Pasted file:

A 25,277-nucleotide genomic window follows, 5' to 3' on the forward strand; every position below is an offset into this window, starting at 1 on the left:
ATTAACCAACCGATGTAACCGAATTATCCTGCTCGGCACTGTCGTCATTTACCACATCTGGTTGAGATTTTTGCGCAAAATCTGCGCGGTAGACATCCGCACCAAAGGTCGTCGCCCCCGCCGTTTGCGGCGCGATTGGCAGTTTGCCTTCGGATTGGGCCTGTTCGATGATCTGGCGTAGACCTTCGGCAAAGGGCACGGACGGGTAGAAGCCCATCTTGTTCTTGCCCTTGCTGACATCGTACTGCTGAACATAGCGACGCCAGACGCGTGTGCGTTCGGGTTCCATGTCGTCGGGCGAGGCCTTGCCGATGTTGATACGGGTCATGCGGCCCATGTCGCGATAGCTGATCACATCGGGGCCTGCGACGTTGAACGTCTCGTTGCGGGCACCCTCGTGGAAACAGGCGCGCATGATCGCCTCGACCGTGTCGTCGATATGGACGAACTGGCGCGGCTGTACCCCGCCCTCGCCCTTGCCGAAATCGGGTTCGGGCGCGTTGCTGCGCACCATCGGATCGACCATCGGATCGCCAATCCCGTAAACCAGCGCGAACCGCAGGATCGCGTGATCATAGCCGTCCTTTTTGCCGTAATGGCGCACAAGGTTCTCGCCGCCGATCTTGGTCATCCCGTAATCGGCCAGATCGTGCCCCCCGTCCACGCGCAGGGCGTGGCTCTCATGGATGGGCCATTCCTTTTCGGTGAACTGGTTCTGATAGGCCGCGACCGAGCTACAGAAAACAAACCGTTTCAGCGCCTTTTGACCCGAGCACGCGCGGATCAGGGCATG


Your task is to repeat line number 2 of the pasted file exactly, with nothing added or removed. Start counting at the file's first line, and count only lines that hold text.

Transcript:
ATTAACCAACCGATGTAACCGAATTATCCTGCTCGGCACTGTCGTCATTTACCACATCTGGTTGAGATTTTTGCGCAAAATCTGCGCGGTAGACATCCGCACCAAAGGTCGTCGCCCCCGCCGTTTGCGGCGCGATTGGCAGTTTGCCTTCGGATTGGGCCTGTTCGATGATCTGGCGTAGACCTTCGGCAAAGGGCACGGACGGGTAGAAGCCCATCTTGTTCTTGCCCTTGCTGACATCGTACTGCTGAACATAGCGACGCCAGACGCGTGTGCGTTCGGGTTCCATGTCGTCGGGCGAGGCCTTGCCGATGTTGATACGGGTCATGCGGCCCATGTCGCGATAGCTGATCACATCGGGGCCTGCGACGTTGAACGTCTCGTTGCGGGCACCCTCGTGGAAACAGGCGCGCATGATCGCCTCGACCGTGTCGTCGATATGGACGAACTGGCGCGGCTGTACCCCGCCCTCGCCCTTGCCGAAATCGGGTTCGGGCGCGTTGCTGCGCACCATCGGATCGACCATCGGATCGCCAATCCCGTAAACCAGCGCGAACCGCAGGATCGCGTGATCATAGCCGTCCTTTTTGCCGTAATGGCGCACAAGGTTCTCGCCGCCGATCTTGGTCATCCCGTAATCGGCCAGATCGTGCCCCCCGTCCACGCGCAGGGCGTGGCTCTCATGGATGGGCCATTCCTTTTCGGTGAACTGGTTCTGATAGGCCGCGACCGAGCTACAGAAAACAAACCGTTTCAGCGCCTTTTGACCCGAGCACGCGCGGATCAGGGCATG